Photo submitted Lee Dockins and her father, Harris standing beside the display where Lee is featured at the Smithsonian Institute.

Photo submitted

Lee Dockins and her father, Harris standing beside the display where Lee is featured at the Smithsonian Institute.



Logan County's Lee Dockins appeared in a recent Washington Post article that featured a new display at the National Museum of American History in Washington D.C. Dockins is among 5 stars of Special Olympics' first half-century at the Smithsonian Institute.

Dockins was honored along with Eunice Kennedy Shriver, founder and honorary chairperson of Special Olympics; Marty Sheets, an athlete who was at the first Games in 1968 and competed until 2009, winning around 250 medals; Ricardo Thornton, who worked at the DC Public Library in 1978 and who President Obama appointed to the President's Committee for People with Intellectual Disabilities in 2014 and Loretta Claiborne who was born in 1953, was partially blind and had an intellectual disability. She wasn't able to walk or speak until age 4. In 2000, she was the subject of a Disney TV movie called "The Loretta Claiborne Story."

"I am honored to be among all these wonderful people," said Lee. "It is really a shock and doesn't seem real."

Lee and her mom and dad, Harris and Sharon Dockins of south Logan traveled to Washington D.C. last week for a reception of the new exhibit "Special Olympics at 50," which opened Tuesday, July 17.

"When I was standing in front of the exhibit that had Lee's photograph, leotard and grips I felt I was in a different world," said Sharon, Lee's mom. "It was so surreal."

This is perhaps the biggest accolades Lee has gotten so far in her 31 years, but it is definitely not the first accomplishments in her almost 25-year career as an athlete.

Lee has been all over the United States and many places in the world as part of the Special Olympics. She has won over 200 medals, competed in the U.S. Games as well as the World Games where she has traveled to China, Greece and Switzerland. She serves as Ambassador and Global Messenger for the Special Olympics and most recently won three gold medals as part of Team Kentucky at the U.S. Games in Seattle. She was featured on ESPN as one of the "Fab Five" of the Kentucky Team who came home with 12 Gold Medals, 6 Silver Medals, 3 Bronze Medals, 3 Fourth Place Ribbons, and 1 Sixth Place Ribbon.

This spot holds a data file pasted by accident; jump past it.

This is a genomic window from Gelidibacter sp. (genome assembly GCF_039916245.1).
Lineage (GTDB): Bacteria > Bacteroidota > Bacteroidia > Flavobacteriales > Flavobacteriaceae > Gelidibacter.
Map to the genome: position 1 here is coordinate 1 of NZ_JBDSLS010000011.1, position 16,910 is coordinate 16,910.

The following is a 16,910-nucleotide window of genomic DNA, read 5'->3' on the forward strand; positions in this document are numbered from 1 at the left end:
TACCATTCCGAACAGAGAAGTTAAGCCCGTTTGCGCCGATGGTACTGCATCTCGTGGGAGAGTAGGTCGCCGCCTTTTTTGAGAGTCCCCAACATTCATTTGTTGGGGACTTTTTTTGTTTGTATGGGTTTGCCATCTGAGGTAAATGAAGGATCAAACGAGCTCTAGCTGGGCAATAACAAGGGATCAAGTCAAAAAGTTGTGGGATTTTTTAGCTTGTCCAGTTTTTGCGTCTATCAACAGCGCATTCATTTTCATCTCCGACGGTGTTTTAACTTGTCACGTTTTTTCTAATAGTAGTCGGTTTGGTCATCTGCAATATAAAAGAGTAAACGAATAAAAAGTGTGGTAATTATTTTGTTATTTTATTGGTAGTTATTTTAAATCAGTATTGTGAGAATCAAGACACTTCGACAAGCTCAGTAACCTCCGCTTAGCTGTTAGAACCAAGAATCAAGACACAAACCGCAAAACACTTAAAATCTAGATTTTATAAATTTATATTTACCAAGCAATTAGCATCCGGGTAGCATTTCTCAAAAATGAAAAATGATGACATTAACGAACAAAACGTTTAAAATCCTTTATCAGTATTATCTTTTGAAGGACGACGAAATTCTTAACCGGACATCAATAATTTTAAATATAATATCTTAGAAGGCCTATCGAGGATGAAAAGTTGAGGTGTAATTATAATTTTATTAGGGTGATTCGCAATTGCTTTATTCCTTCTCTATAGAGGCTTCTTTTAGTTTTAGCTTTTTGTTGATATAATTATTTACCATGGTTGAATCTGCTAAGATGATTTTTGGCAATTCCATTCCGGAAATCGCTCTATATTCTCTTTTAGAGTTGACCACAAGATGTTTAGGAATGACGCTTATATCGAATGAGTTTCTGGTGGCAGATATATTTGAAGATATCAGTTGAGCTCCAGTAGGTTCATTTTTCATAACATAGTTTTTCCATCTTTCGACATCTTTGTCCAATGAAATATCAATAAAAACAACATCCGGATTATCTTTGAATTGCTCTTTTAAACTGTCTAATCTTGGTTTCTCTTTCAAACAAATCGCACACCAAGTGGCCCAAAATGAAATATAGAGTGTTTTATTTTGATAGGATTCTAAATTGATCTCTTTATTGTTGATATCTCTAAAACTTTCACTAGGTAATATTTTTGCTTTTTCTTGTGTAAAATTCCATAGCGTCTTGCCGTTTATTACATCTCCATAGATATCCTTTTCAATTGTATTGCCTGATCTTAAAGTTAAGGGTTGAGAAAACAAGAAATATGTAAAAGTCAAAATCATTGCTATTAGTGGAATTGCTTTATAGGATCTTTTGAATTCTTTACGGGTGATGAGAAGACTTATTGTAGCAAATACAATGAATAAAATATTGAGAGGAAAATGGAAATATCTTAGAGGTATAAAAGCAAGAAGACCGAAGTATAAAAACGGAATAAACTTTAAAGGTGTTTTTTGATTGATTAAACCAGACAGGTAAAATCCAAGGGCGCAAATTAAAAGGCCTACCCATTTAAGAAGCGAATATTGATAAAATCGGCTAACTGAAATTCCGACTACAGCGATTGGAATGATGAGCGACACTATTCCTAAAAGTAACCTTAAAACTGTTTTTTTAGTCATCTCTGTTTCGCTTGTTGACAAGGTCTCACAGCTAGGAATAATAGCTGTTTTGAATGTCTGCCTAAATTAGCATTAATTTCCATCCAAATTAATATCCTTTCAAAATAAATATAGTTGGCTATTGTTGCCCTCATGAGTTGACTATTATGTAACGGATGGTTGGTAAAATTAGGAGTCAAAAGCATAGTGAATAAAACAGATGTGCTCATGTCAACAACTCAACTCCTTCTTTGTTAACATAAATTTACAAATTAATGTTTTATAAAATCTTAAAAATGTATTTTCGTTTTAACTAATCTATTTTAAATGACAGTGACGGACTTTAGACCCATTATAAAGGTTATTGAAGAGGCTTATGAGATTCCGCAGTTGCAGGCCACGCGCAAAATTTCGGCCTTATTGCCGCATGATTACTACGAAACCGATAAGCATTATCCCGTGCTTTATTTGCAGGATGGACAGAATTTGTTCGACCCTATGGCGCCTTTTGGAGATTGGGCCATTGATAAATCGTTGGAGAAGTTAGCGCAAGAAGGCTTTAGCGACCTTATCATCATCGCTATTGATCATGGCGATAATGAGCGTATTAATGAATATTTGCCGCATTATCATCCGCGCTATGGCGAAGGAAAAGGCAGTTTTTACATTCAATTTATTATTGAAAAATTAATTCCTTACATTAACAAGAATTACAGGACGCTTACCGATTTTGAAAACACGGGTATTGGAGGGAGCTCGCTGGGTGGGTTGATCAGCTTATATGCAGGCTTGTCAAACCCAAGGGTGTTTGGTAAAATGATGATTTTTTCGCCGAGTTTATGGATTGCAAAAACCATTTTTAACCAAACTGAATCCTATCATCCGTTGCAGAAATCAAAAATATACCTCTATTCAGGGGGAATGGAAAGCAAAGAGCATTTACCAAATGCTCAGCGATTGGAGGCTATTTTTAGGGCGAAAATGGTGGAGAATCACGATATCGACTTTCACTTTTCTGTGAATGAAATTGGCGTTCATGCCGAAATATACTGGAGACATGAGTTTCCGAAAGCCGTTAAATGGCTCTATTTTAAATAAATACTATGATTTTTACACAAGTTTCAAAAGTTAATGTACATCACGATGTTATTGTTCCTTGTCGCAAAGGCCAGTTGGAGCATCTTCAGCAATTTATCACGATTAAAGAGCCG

Lee began taking gymnastics at age eight with Donnie and Polly Porter of Logan County Gymnastics. There she learned over the years the discipline it takes to be a world-class athlete.

"Gymnastics has taught me a lot of things," said Lee. "I am not shy and can make friends easily. I have made several from all over the world."

Lee was recommended to appear in the display at the Smithsonian by her coaches Mary Fehrenbach and Rory Topping.

"We weren't sure at first if Lee would get in. There were several to select from," said Sharon. "When we heard Lee was selected we were so excited."

Lee was even asked to come up on stage and give a speech during the reception by Dr. Tim Shriver, the son of Eunice Kennedy Shriver.

"It makes me happy," said Lee of her honor. "I love the other athletes and have loved being a part of the Special Olympics all these years."

Sharon said she owes a special thanks to one of Lee's teachers, Karen Milliken.

"She told us about the Special Olympics and thought it would be something Lee would enjoy. I had not thought about it at the time. Thanks to Karen it has changed our daughter's life," said Sharon. "We've never looked back and it's been full steam ahead."

Sharon said it's unbelievable what Lee has accomplished over the years. She said she would never have dreamed of all the opportunities Special Olympics has opened up for her daughter.

"It makes us all as a family very proud of Lee. She has been able to meet new people and be introduced to new cultures," said a tearful mom.

As for Lee, this is just one more step in a long stairway in life for her. I wouldn't count out anything in her future.